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Local survivors from Las Vegas Route 91 shooting seek healing

Route 91 Las Vegas Shooting
MGN

VENTURA, Calif. -- It has been three years since the Las Vegas Route 91 Harvest Festival mass shooting, and many attending that festival were from the Tri-County.

In the aftermath, the Ventura County District Attorney’s office partnered with some organizations to help those affected with the healing process.

“You have to wake up everyday and choose to be happy and choose to heal,” said Lacey Newman, who is a survivor of the Route 91 mass shooting.

It’s been three years to date from that dreadful night.

“For people that are going through this you have to fight,” said Newman.

Nearly 65 percent of those who attended that festival back in 2017 were from California. And 7 percent of those ticket holders were from Ventura, Santa Barbara and San Luis Obispo, that is approximately 1000 people. People like Molly Maurer, David Anderson, and Brendan Kelly.

“I know I am still here because of God's grace and I am thankful for that,” said Kelly. “I have chosen to make the most of every single day.”

“If I heard from anyone that they were struggling or they were still kind of feeling it or worried, I would advocate hard to go to therapy,” said Anderson.

To help with the healing process the Ventura County District Attorney’s Office and the Ventura County Family Justice Center have partnered with national nonprofit California Victim Compensation Board and Give an Hour to provide long-term support services to victims and families of the Route 91 residing in Southern California at no cost.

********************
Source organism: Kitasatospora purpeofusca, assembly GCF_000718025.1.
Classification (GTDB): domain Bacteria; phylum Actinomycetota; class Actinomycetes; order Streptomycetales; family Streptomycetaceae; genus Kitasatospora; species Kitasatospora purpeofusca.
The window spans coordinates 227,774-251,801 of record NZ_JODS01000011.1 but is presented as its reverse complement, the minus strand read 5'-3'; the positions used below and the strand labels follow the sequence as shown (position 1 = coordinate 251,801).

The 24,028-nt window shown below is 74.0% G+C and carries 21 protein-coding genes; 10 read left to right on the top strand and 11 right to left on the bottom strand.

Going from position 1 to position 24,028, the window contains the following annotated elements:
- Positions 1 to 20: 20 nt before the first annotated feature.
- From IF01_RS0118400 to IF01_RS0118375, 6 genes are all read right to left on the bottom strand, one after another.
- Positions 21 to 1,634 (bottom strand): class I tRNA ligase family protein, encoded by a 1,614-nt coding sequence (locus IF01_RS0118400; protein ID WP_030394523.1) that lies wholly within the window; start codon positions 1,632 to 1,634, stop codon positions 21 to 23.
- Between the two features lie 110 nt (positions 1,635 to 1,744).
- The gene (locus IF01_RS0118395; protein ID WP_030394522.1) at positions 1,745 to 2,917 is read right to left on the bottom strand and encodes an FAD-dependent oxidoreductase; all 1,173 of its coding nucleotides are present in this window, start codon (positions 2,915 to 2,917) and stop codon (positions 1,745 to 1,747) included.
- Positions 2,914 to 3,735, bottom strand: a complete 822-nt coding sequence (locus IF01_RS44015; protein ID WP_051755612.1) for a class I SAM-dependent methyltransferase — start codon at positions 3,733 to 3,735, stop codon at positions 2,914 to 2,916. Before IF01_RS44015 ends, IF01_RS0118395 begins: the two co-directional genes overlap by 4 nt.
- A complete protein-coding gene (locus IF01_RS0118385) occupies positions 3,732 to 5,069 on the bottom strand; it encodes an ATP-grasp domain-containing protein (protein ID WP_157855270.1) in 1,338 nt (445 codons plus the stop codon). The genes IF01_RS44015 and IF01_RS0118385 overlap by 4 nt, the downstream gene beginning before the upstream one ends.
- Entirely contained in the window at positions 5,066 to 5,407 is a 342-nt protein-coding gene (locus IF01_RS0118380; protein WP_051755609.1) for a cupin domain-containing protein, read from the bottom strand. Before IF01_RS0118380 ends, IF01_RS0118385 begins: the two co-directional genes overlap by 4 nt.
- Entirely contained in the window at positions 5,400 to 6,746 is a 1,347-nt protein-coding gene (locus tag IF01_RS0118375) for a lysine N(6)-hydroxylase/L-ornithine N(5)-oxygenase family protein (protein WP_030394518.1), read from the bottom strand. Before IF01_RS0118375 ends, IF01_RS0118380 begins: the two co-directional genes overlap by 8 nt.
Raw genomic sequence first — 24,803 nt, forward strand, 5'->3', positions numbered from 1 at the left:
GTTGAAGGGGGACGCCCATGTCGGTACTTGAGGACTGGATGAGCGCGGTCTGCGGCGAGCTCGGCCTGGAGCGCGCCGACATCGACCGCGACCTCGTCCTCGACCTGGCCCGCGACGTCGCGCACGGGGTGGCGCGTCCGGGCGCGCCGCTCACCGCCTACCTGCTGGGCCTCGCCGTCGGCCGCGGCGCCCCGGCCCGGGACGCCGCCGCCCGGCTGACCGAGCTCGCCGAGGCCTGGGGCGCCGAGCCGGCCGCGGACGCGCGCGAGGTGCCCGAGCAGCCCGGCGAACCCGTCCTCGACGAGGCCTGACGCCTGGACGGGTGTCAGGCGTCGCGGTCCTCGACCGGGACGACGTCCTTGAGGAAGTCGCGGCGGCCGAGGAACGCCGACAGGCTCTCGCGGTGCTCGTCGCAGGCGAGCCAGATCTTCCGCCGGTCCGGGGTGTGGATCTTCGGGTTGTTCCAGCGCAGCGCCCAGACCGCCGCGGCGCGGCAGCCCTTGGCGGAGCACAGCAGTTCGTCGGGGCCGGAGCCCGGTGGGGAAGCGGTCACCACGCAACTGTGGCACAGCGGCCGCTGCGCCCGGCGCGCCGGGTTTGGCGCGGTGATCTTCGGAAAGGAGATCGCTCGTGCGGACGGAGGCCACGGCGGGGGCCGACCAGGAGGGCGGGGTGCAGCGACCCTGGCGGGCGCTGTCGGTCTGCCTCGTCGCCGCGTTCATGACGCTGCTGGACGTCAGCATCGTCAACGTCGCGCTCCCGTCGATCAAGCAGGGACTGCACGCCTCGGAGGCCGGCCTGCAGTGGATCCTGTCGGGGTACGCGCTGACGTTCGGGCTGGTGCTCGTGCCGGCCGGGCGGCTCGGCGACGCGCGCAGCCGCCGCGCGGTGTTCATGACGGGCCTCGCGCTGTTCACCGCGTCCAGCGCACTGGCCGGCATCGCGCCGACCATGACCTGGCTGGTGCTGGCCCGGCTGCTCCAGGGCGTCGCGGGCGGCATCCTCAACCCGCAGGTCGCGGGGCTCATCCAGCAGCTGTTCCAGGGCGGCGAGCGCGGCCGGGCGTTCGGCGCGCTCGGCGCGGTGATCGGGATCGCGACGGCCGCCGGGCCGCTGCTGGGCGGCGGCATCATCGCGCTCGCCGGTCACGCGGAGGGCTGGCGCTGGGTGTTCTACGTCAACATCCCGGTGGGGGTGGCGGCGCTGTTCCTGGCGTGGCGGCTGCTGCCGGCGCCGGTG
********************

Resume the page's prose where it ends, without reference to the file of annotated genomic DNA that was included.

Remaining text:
“When a mass shooting hits, we open up our network of volunteer technicians to serve those in need which is how we got connected into this project with Route 91,” said Kirsti Thompson, who is the director with Give an Hour based out of California.

Kelly and Maurer not only attended the Route 91 festival, they also survived the Borderline Mass Shooting back in 2018.

“I go to the survivor meetings, I have a one on one therapist that I found through them, and there is all these opportunities that come up that I think happened because when you do the work, the healing comes,” said Maurer. “You got to do the work to get there though.”

The So Cal Route 91 Heals Project will also provide virtual support groups, emotional wellness training and coaching, yearly memorial events in each county and much more for the next three years.

“People see me and they think I am fine, and I can function, but inside I think I hold back,” said Lisa Dancel, who also survived Route 91 mass shooting. “I hold it in. I haven’t really emotionally let it all out I think.”

“The idea of peer support group and the idea of online support is being able to follow up with people at memorial events and the other facets of the program that we are just getting off the ground,” said Michael Morisette, who is with the Give An Hour organization. “There is a need for people to be involved in something like this.”

The Vegas Strong Resiliency Center has planned a virtual live-stream ceremony to honor and remember those affected by the Route 91 tragedy. It will begin at 7:30 p.m.

For more information, click here.  

Additionally, Vegas PBS will air a special #VegasStrong: Connecting During Covid-19, on October 1, 2020, at 7:30 pm.  For viewing information, click here.
 

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Senerey de los Santos

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